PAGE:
Sunday, 13 May 2012

My garden

It turns out that my garden at 21 Well Road will be quite literary. The pavement engraved with lines from  a 16th century French poem is now nearly laid. The poem by Joachim du Bellay 'Heureux qui, comme Ulysse' celebrates life lived as an adventure comparable to that of Ulysses and Jason and the Argonauts' quest for the Golden Fleece. Then, in old age, to satisfy the yearning to come home and live in peace  near one's loved ones. This gravel garden area will be planted with olive and bay trees to reflect the classical theme. The area beyond was a problem until yesterday afternoon, when, lying on a swing seat in the garden next door to mine, I saw the wonderful possibilities of a play pirate ship, currently sharing space with a shed and trampoline. I asked the owners and users of the pirate ship if they would mind it it were moored in my garden, to which they will have access through a gate in their hedge. The transfer was approved, and the pirate ship, repainted black, will now be the central feature of the area beyond the gravel garden. White flowers will be planted as 'foam' at the prow, and the colour theme of the circle surrounding the ship (mirroring the pavement) will be blue and green to suggest the sea. The literary inspiration for this area of the garden is James Elroy Flecker's poem The Old Ships, written just before his death, aged 30, from tuberculosis,  in 1915.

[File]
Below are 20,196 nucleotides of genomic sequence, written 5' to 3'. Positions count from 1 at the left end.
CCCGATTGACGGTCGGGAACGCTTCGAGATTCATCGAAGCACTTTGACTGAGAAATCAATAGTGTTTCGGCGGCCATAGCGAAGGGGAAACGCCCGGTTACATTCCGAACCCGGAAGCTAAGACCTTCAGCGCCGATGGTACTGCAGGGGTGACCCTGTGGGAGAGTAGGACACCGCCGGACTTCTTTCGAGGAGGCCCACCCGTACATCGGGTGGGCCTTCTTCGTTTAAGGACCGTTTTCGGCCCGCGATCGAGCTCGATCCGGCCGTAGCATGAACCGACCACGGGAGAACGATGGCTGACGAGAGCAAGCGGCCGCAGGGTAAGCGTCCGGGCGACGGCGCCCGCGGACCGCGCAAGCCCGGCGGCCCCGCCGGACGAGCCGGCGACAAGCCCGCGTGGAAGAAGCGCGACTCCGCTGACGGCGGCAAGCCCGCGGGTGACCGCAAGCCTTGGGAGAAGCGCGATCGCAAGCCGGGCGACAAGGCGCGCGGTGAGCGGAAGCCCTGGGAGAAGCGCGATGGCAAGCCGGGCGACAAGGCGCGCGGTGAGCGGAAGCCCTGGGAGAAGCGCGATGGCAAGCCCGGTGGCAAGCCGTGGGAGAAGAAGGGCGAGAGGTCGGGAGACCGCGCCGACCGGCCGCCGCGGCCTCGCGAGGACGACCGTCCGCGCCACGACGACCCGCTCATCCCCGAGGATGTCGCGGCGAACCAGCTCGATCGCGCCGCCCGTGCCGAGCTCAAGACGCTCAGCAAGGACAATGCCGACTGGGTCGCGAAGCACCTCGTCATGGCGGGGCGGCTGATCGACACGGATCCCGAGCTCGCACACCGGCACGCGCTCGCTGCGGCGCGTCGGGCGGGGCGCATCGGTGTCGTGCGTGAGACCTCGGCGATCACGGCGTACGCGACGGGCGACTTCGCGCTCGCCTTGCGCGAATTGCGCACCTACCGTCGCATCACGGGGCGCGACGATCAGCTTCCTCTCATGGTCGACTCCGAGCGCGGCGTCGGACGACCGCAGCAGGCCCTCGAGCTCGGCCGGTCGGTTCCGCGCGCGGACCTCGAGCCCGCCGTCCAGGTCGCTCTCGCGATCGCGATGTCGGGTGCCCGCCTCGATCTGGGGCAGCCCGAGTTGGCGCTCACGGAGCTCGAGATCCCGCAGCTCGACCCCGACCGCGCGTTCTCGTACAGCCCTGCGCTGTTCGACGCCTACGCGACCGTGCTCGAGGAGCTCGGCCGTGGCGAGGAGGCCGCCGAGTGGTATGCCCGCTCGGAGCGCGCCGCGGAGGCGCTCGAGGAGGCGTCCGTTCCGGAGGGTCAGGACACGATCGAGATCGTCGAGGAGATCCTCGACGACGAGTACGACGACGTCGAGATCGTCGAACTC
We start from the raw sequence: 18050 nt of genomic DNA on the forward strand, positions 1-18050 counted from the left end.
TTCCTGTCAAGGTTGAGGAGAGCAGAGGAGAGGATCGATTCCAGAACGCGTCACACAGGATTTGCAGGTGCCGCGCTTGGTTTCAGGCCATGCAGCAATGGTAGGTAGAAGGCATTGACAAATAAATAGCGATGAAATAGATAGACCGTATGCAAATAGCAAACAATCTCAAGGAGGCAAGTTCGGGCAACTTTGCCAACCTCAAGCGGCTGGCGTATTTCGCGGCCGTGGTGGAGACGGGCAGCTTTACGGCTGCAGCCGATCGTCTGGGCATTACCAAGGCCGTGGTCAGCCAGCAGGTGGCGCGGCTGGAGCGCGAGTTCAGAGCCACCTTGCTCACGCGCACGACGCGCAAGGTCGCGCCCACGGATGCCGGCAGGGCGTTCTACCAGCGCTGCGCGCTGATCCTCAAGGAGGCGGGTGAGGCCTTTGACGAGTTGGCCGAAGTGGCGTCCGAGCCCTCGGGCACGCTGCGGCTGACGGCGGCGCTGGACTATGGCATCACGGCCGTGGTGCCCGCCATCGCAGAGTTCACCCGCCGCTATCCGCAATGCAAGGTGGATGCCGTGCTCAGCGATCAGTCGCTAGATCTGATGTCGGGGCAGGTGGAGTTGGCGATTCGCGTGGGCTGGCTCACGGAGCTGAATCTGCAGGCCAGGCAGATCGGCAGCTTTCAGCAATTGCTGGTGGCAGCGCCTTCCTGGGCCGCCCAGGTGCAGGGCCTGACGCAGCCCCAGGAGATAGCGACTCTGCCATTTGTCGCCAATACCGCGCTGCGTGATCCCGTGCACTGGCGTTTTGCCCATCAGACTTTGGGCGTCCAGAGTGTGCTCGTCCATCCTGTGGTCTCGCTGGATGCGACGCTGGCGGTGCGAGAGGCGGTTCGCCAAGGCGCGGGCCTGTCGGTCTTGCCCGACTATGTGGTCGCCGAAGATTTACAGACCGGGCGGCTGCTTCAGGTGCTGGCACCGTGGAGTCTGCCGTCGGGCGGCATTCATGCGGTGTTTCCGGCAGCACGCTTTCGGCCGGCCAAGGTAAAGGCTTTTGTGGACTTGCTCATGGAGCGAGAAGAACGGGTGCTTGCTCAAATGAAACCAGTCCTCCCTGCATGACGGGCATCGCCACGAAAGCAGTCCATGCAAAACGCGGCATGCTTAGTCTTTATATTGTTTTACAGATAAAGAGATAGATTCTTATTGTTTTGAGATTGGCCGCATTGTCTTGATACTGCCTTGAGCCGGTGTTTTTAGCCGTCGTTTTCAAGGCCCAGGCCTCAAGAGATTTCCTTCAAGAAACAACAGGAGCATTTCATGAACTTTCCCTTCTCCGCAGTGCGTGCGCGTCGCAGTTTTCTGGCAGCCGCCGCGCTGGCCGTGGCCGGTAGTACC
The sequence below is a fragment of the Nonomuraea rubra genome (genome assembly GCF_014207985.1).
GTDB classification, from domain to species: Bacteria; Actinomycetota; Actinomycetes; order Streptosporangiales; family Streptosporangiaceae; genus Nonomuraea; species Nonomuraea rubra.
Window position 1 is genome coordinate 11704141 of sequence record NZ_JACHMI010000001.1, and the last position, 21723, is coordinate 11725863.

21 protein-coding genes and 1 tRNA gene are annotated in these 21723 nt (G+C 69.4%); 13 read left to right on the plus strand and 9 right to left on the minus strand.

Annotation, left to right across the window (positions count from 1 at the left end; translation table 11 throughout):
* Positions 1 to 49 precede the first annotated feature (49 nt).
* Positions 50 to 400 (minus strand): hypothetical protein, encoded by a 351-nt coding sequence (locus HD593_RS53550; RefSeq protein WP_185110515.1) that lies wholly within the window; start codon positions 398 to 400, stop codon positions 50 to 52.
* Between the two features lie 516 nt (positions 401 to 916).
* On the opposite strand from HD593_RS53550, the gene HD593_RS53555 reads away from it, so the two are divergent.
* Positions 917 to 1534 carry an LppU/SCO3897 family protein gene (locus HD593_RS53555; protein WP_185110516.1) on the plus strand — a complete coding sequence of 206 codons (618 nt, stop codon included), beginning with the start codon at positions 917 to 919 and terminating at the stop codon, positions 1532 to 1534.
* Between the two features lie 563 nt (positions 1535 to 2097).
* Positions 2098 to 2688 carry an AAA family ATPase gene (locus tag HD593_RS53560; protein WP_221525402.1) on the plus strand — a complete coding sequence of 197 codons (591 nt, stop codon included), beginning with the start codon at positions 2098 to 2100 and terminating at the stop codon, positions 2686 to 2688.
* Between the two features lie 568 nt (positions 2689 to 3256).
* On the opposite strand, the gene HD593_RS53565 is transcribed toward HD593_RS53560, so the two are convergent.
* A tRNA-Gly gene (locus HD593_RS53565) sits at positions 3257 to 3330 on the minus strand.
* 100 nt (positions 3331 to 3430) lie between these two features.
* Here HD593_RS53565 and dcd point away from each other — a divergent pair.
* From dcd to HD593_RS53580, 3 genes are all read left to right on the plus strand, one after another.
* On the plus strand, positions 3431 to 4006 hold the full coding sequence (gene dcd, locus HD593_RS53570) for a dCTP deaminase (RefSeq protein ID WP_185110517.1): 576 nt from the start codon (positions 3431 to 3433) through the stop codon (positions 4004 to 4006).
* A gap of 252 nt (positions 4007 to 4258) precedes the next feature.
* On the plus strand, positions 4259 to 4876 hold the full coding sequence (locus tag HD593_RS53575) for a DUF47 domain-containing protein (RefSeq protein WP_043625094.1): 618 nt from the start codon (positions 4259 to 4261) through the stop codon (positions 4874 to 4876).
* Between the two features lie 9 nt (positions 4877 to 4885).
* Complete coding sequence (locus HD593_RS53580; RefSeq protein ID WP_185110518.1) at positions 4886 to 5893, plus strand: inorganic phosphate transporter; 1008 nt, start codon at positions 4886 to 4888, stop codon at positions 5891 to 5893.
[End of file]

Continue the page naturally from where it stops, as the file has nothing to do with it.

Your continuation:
I have seen old ships sail like swans asleep
Beyond the village which men still call Tyre,
With leaden age o'ercargoed, dipping deep
For Famagusta and the hidden sun
That rings black Cyprus with a lake of fire;
And all those ships were certainly so old -
Who knows how oft with squat and noisy gun,
Questing brown slaves or Syrian oranges,
The pirate Genoese
Hell-raked them till they rolled
Blood, water, fruit and corpses up the hold.
But now through friendly seas they softly run,
Painted the mid-sea blue or shore-sea green,
Still patterned with the vine and grapes in gold.
But I have seen,
Pointing her shapely shadows from the dawn,
An image tumbled on a rose-swept bay,
A drowsy ship of some yet older day;
And, wonder's breath indrawn,
Thought I - who knows - who knows - but in that same
(Fished up beyond Aeaea, patched up new
- Stern painted brighter blue -)
That talkative, bald-headed seaman came
(Twelve patient comrades sweating at the oar)
From Troy's doom-crimson shore,
And with great lies about his wooden horse
Set the crew laughing, and forgot his course.
It was so old a ship - who knows, who knows?
- And yet so beautiful, I watched in vain
To see the mast burst open with a rose,
And the whole deck put on its leaves again.

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